Abstract 2963

Dickkopf-1 (Dkk-1) and sclerostin are inhibitors of the Wingless-type and integrase 1 (Wnt) signaling and they are implicated in the pathogenesis of multiple myeloma (MM) bone disease through inhibition of osteoblast function. There is very limited information for the circulating levels of Dkk-1 and sclerostin in different phases of MM and their alterations post therapies with novel agents. Therefore, we studied 284 MM patients (153M/131F, median age 66 years): 167 consecutive patients were newly-diagnosed (20 had asymptomatic MM and 147 symptomatic MM), 29 patients were at the plateau phase of MM and 88 patients had relapsed/refractory MM and received therapy with the combination of lenalidomide plus dexamethasone with or without bortezomib (VRD or RD; Dimopoulos et al, Leukemia 2010). For newly diagnosed patients, serum was stored at the time of diagnosis, while for patients at the plateau phase serum was collected at the time of confirmation of the plateau (at least 6 months with stable M-protein without criteria confirming progression) and for relapsed/refractory patients on day 1 of cycles 1, 4 and 7 of VRD or RD administration. Circulating levels of Dkk-1 and sclerostin were measured using ELISA methodology (R&D Systems, Minneapolis, MN, USA and Biomedica Medizinprodukte, Vienna, Austria, respectively) in all patients and in 20 gender- and age- matched healthy controls. Circulating Dkk-1 and sclerostin concentrations of newly diagnosed symptomatic patients (median: 1383 pg/mL, range:274-32, 862 pg/mL and 415 pg/mL, 0–3,340 pg/mL respectively) were increased compared to controls (1069 pg/mL, 540-2, 709 pg/mL; p<0.001 and 250 pg/mL, 0–720 pg/mL; p=0.03, respectively) and to asymptomatic patients at diagnosis (1044 pg/mL, 480-2, 335 pg/mL; p<0.001 and 140 pg/mL, 0–1,100 pg/mL; p=0.001, respectively). Patients at plateau phase had increased circulating levels of sclerostin (704 pg/mL, 68–2000 pg/mL; p <0.001) compared to controls (p=0.002) as well as to MM patients at diagnosis (p=0.02). In contrast, they had lower serum levels of Dkk-1 (1013 pg/mL, 414–1729 pg/mL) compared to MM patients at diagnosis (p<0.001) and no difference compared to controls. Patients with ISS-3 myeloma at diagnosis had higher values of Dkk-1 and sclerostin than ISS-1 and ISS-2 patients [median Dkk-1 values for ISS-1, ISS-2 and ISS-3 were: 1059 pg/mL, 1290 pg/mL and 2649 pg/mL, respectively; p(ANOVA)=0.031; median sclerostin values for ISS-1, ISS-2 and ISS-3 were: 394 pg/mL, 392 pg/mL and 714 pg/mL, respectively; p(ANOVA)=0.001]. Patients with lytic disease at diagnosis (n=116) had increased levels of Dkk-1 compared with patients with no lytic disease (n=51): 1475 pg/mL, 327-32, 862 pg/mL vs. 840 pg/mL, 274–1112 pg/mL; p=0.002. There was no difference in sclerostin levels between these patients; however, patients with advanced bone disease (>3 lytic lesions and/or a fracture) had a borderline increase in their circulating sclerostin compared to all others (p=0.072). Dkk-1 circulating levels correlated weakly with sclerostin (r=0.201, p=0.05). Relapsed patients had increased Dkk-1 (1218 pg/mL, 161-19, 325 pg/mL) and sclerostin (886 pg/mL, 90-6, 272 pg/mL) levels compared to controls and to asymptomatic patients at diagnosis (p<0.001 for all comparisons). In patients who received RD, Dkk-1 was increased and sclerostin was decreased after 6 cycles of therapy. Responders to RD had a median increase of 9% in Dkk-1 serum levels after 6 cycles of therapy, while non-responders had a median increase of 91% compared to baseline values (p<0.01). Patients who did not respond to RD showed an increase in bone resorption marker CTX (p=0.021) after 6 cycles of therapy. VRD administration resulted in a significant reduction of sRANKL (p=0.024) and increase of bone formation marker, osteocalcin (p=0.01) after 6 cycles, but showed only minimal reduction of Dkk-1 (p=0.08) and no alterations on sclerostin. In conclusion our study suggests that Dkk-1 is elevated in active myeloma, while sclerostin is elevated even in the plateau phase of the disease. Both correlated with adverse disease features. The increase of Dkk-1 by RD seems to be balanced by a reduction effect of bortezomib on Dkk-1 in VRD. Furthermore, the reduction of sclerostin in RD patients may represent a modulatory effect of lenalidomide on marrow microenvironment. These results further support the rationale for the use of drugs targeting Dkk-1 and sclerostin in MM.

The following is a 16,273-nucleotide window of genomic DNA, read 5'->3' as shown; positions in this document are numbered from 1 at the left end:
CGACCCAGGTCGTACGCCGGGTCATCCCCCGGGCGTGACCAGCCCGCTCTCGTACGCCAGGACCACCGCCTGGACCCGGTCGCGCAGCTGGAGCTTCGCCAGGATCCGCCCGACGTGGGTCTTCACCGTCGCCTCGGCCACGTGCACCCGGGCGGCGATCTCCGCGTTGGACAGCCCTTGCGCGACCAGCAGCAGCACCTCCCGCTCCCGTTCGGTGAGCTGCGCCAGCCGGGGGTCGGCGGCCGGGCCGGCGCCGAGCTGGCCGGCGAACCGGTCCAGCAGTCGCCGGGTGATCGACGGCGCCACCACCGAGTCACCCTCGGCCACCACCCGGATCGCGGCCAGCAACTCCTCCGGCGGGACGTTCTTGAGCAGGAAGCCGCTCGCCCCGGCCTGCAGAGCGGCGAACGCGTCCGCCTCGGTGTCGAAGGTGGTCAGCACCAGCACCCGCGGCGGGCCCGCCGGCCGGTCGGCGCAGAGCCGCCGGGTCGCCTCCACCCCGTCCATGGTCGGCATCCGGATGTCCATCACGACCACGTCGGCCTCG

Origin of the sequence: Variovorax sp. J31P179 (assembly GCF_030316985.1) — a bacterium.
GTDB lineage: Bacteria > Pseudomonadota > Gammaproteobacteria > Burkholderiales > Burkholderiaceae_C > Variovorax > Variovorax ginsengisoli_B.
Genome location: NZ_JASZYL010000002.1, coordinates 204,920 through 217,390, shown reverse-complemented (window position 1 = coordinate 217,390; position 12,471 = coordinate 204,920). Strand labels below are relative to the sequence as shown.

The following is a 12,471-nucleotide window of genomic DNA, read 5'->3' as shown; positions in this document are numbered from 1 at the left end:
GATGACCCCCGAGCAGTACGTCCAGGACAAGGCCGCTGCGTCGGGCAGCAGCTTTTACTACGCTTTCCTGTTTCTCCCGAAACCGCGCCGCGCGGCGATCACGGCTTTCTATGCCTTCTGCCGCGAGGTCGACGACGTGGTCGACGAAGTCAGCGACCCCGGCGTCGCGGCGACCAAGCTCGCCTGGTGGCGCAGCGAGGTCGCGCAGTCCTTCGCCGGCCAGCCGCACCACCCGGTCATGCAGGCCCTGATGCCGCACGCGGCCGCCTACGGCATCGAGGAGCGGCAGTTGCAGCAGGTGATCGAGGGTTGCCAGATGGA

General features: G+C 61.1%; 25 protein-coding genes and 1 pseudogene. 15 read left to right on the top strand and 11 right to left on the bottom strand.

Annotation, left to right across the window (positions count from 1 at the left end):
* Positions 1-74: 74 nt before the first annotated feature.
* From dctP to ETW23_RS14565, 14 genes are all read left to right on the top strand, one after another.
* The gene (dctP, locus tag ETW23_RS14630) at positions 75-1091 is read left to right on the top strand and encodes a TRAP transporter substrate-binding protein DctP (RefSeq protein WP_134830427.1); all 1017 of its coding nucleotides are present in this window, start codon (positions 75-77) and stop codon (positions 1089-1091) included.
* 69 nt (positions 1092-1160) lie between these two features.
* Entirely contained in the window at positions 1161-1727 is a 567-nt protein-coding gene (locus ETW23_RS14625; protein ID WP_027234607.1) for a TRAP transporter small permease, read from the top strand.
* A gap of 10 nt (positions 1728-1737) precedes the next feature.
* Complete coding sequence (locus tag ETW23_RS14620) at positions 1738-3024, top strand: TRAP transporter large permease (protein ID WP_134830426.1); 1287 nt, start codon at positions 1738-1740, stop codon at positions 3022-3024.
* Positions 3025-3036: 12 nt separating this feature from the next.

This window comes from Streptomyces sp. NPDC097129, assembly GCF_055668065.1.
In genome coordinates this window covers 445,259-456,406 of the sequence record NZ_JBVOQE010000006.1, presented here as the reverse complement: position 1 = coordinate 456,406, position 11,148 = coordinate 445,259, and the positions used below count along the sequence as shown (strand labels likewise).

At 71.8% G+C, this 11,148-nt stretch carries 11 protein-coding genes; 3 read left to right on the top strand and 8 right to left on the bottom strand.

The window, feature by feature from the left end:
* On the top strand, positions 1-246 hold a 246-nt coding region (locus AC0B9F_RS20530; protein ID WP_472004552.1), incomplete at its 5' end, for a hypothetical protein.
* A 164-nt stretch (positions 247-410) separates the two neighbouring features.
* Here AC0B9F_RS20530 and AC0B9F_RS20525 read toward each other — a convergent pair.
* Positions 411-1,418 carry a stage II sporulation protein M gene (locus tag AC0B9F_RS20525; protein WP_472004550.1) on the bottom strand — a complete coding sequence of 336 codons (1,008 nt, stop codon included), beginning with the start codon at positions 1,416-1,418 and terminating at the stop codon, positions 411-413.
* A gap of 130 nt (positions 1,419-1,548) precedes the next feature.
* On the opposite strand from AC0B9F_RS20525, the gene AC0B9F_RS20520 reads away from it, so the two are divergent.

No relevant conflicts of interest to declare.

Author notes


Asterisk with author names denotes non-ASH members.